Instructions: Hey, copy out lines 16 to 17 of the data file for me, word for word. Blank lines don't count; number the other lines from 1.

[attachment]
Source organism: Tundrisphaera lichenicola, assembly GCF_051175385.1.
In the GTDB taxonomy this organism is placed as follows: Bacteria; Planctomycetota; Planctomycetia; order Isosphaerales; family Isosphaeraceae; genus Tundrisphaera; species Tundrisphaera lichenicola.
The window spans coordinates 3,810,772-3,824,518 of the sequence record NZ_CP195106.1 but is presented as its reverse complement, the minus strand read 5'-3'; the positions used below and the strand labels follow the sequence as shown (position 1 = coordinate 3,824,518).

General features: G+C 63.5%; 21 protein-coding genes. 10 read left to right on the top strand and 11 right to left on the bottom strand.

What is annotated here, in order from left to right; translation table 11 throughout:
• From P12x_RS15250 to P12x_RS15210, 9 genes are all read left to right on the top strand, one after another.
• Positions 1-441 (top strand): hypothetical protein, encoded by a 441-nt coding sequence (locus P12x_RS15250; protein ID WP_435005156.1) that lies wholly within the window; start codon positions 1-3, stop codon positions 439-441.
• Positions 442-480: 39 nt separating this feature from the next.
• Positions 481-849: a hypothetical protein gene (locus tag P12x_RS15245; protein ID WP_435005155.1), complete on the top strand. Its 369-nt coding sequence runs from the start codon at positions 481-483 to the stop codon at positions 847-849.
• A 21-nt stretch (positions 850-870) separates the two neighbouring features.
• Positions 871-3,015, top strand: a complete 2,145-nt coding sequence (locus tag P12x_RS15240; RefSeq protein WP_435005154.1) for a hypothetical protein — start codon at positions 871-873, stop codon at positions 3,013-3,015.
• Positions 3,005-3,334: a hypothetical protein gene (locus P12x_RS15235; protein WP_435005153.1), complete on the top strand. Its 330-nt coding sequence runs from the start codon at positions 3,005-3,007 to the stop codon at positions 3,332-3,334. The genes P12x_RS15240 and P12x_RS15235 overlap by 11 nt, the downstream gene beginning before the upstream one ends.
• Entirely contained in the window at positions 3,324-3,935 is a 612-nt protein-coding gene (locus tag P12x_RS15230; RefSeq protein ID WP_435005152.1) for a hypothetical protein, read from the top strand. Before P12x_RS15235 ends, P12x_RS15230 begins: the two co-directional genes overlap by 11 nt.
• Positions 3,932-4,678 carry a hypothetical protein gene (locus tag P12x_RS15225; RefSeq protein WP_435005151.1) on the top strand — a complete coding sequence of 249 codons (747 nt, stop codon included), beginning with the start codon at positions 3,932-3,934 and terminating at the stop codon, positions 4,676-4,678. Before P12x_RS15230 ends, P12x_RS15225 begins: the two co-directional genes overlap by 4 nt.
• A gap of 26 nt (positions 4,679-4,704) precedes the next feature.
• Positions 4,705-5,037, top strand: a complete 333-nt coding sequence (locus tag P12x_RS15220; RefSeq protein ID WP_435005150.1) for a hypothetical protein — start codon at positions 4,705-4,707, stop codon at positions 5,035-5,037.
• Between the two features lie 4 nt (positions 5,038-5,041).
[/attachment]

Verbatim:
• Positions 4,705-5,037, top strand: a complete 333-nt coding sequence (locus tag P12x_RS15220; RefSeq protein ID WP_435005150.1) for a hypothetical protein — start codon at positions 4,705-4,707, stop codon at positions 5,035-5,037.
• Between the two features lie 4 nt (positions 5,038-5,041).